Interlocked Molecules Provide High Product Selectivity Entangled Catalysts


They are inseparable, but not rigidly connected: Mechanically interlocked molecular architectures have only recently been discovered. They can look like two connected chain links or a ring on an axis closed on both sides, for example. Chemists from the Center for Nanointegration (CENIDE) at the University of Duisburg-Essen (UDE) have now successfully tested them as cooperative catalysts for the first time. Two renowned trade journals have reported on this.

Nowadays, more than 90 percent of all chemical products are obtained by using catalysts. The development of new catalytically active systems is therefore a highly topical field of research. One particularly promising approach is cooperative catalysis, a process in which two active units work together to manage a reaction.

The team of PD Dr. Jochen Niemeyer from Organic Chemistry has now investigated the value of interlocked molecules for this application for the first time. It was not until 2016 that the Nobel Prize in Chemistry was awarded for the production of such highly complex molecules.

Niemeyer's group produced catenanes (chain links) and rotaxanes (ring on axis) and placed active centers on both components. It turned out that this arrangement was ideal for cooperative catalysis: The components can actively adapt during the reaction and position their active centers in the best possible way. "Like a wrench that adjusts itself," Niemeyer puts it.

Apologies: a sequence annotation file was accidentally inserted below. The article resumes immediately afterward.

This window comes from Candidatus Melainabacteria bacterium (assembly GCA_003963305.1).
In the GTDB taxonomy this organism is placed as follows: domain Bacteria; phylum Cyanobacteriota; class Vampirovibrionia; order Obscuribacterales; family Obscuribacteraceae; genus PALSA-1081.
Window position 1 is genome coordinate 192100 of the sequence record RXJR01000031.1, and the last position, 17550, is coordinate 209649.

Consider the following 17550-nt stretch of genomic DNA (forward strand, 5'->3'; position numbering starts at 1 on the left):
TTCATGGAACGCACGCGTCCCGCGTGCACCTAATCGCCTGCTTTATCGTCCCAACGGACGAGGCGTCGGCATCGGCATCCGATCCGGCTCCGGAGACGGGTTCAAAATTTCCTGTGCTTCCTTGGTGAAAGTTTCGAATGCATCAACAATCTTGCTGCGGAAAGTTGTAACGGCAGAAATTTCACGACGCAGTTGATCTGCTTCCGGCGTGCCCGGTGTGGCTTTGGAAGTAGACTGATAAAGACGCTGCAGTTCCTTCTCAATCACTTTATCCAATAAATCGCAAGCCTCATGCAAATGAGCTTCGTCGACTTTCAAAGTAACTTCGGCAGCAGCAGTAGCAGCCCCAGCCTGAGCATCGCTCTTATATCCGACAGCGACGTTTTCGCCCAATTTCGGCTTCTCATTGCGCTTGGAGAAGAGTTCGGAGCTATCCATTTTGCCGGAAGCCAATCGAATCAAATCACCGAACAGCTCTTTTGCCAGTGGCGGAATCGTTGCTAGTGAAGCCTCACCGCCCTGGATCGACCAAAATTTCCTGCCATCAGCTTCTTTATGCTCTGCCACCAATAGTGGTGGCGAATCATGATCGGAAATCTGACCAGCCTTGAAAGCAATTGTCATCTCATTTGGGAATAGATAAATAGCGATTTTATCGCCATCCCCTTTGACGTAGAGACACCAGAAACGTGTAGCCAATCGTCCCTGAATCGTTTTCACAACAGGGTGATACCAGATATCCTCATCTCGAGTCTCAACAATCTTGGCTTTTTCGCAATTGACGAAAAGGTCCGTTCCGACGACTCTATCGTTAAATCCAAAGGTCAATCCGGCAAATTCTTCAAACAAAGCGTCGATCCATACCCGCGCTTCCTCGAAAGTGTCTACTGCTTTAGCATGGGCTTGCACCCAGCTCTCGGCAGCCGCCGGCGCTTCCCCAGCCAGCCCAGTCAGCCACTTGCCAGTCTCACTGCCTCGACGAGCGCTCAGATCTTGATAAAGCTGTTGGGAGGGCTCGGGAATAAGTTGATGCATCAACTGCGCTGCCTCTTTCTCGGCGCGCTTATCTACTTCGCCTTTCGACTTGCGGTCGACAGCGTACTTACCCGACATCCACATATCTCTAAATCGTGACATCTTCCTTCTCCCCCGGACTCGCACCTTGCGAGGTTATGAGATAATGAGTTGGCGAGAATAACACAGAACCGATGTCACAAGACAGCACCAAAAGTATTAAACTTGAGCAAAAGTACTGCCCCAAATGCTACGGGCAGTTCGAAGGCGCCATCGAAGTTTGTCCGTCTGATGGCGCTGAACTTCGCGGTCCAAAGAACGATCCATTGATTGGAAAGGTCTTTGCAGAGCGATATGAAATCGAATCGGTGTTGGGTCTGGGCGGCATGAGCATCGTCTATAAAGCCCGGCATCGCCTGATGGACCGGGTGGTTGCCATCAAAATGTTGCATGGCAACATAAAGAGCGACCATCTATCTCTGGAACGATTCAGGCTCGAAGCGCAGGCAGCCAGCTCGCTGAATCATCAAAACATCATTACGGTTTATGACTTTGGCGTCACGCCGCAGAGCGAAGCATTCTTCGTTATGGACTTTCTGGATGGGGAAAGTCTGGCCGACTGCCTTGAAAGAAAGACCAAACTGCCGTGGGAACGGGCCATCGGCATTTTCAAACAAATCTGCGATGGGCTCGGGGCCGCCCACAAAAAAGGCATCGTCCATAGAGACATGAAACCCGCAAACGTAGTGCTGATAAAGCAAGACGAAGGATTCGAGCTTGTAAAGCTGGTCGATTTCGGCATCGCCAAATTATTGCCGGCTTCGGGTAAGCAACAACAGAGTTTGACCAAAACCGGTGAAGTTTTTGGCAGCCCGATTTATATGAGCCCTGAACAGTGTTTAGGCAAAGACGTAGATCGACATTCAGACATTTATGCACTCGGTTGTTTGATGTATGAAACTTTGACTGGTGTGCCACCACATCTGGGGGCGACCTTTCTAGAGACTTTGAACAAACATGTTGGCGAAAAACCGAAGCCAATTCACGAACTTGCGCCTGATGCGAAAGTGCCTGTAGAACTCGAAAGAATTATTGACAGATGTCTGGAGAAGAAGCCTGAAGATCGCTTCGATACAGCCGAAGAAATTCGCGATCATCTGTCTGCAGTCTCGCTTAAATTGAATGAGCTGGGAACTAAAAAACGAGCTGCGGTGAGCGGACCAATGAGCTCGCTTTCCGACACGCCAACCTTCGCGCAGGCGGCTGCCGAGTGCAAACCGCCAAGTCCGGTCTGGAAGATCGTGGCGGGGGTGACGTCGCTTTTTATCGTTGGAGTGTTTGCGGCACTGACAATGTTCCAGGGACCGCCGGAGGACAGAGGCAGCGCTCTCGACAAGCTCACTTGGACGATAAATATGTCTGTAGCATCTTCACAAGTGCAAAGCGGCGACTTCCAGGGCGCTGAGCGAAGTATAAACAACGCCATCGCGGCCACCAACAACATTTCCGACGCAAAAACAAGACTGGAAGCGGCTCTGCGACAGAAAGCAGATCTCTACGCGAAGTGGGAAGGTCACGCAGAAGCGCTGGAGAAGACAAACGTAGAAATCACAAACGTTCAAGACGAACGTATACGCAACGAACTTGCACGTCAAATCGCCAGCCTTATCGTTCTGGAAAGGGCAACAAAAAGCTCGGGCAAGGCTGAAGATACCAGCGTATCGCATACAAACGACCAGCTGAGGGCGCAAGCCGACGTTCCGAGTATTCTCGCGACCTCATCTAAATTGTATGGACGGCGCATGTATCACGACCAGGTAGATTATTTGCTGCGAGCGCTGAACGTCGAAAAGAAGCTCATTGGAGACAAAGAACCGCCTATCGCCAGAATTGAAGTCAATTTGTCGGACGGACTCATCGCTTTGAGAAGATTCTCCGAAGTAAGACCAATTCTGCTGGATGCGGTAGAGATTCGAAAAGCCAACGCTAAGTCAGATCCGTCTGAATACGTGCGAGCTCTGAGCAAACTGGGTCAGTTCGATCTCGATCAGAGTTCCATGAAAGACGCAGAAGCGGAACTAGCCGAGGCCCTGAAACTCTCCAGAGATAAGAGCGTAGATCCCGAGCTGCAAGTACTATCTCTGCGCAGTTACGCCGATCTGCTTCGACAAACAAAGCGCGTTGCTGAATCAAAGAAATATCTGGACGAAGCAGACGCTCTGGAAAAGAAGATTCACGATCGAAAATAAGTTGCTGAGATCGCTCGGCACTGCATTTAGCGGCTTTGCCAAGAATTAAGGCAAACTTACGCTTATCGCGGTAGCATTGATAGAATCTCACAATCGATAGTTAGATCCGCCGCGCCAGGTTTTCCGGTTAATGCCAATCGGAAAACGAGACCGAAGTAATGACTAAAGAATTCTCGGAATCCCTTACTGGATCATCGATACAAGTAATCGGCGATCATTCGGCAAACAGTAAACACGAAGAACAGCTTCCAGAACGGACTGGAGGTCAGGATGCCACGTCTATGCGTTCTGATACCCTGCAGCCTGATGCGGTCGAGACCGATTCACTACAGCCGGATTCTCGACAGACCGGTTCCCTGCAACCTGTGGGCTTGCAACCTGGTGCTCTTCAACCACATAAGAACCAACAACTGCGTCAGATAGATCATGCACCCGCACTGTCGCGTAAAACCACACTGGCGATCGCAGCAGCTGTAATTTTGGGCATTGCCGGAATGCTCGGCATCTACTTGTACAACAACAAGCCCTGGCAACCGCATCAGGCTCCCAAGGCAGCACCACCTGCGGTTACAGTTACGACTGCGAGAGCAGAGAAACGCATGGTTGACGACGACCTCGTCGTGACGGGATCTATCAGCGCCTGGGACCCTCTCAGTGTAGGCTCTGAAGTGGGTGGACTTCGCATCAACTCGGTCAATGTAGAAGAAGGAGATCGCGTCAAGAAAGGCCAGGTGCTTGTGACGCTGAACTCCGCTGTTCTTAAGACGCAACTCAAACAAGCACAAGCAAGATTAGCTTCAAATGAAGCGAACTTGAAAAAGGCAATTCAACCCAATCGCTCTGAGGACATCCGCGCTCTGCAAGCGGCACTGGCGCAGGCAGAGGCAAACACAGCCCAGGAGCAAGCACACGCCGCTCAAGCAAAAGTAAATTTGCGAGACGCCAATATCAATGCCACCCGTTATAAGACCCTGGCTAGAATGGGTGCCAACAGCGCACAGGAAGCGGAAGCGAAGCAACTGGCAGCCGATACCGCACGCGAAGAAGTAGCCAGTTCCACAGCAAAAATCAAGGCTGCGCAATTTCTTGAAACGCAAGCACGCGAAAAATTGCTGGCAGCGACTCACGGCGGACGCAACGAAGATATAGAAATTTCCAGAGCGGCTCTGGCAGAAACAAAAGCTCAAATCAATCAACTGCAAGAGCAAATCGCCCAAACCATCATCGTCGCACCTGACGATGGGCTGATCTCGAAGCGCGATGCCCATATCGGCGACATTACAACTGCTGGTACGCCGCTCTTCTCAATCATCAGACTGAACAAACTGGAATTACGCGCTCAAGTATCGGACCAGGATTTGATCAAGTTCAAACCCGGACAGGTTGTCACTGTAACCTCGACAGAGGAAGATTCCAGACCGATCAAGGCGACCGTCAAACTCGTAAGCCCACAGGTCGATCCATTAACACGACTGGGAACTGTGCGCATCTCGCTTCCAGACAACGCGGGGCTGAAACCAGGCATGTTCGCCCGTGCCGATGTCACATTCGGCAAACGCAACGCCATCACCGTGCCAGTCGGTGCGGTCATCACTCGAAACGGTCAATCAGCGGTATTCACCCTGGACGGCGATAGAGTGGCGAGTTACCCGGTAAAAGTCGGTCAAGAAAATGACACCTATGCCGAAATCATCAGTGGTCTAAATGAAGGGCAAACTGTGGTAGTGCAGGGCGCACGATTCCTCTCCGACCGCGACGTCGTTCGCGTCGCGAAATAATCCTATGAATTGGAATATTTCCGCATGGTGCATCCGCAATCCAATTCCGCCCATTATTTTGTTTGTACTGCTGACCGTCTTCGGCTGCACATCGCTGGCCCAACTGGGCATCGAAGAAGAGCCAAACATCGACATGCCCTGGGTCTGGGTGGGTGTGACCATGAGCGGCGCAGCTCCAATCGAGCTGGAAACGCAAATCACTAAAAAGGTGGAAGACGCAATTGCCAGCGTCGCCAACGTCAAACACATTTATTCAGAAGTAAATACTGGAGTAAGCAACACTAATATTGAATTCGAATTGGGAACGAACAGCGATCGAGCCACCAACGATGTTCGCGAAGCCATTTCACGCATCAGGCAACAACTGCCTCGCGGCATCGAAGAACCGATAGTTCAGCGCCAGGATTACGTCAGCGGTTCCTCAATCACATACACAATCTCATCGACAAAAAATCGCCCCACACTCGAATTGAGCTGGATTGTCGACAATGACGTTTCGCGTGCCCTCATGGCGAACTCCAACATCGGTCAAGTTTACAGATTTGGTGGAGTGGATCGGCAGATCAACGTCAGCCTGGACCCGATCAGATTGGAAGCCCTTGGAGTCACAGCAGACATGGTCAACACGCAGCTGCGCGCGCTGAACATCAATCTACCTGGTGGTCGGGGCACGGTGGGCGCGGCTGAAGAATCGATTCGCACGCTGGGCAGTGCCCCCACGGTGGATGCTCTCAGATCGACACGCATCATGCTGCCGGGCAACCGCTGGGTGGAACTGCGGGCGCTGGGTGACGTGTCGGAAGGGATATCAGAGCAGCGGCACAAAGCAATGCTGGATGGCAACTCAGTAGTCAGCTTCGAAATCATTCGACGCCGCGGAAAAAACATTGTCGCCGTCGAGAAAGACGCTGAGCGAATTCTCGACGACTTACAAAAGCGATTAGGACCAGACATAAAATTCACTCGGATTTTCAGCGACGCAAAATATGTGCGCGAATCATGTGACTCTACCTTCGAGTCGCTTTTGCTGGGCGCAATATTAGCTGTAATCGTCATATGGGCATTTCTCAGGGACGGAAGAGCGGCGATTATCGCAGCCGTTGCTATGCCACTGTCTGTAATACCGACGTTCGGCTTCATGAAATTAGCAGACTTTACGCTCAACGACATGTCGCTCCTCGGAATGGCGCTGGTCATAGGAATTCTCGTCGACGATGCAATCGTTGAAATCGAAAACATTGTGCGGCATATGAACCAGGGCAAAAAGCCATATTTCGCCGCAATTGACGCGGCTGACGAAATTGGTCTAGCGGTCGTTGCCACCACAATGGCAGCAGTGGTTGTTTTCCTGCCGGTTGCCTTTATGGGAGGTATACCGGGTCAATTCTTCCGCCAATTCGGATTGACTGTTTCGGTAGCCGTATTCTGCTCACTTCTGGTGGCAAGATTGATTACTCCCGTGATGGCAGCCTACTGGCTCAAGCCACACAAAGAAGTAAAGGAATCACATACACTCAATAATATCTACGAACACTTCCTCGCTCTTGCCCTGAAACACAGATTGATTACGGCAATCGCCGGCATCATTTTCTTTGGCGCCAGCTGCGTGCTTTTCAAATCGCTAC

Pure Products by Active Adaptation

Catenanes and rotaxanes both exhibited high product selectivity, which is not the case without the interwoven structure – a decisive advantage for sectors such as the pharmaceutical industry. "Because this means that the result is a single, pure product, not a mixture," the chemist explains.

Theoretical and spectroscopic studies in cooperation with the working groups of Prof. Stefan Grimme from Bonn and Prof. Ruth Gschwind from Regensburg confirmed the cooperative behavior. The results of these studies were published in two scientific articles in "Angewandte Chemie International Edition" and "Chemical Science".

Niemeyer's group now wants to investigate whether and how interlocked molecules with several active centers can be used to potentially realize various reactions with a single catalyst material to obtain different but highly pure products.


Image: Schematic representation of the interlocked molecules. Due to the flexible connection of the two components, the shape of the active center can adapt during the reaction.

Original Publications:
N. Pairault, H. Zhu, D. Jansen, A. Huber, C.G. Daniliuc, S. Grimme, J. Niemeyer
“Heterobifunctional Rotaxanes for Asymmetric Catalysis”
Angew. Chem. Int. Ed. 2020, 59, 5102 –5107

D. Jansen, J. Gramüller, F. Niemeyer, T. Schaller, M.C. Letzel, S. Grimme, H. Zhu, R.M. Gschwind, J. Niemeyer
„What is the role of acid–acid interactions in asymmetric phosphoric acid organocatalysis? A detailed mechanistic study using interlocked and non-interlocked catalysts“
Chem. Sci. 2020, 11, 4381-4390

Further Information: 
PD Dr. Jochen Niemeyer, Organic Chemistry, +49 201/18 3-3148, jochen.niemeyer@uni-due.de

Editor: Birte Vierjahn, +49 203/37 9-8176, birte.vierjahn@uni-due.de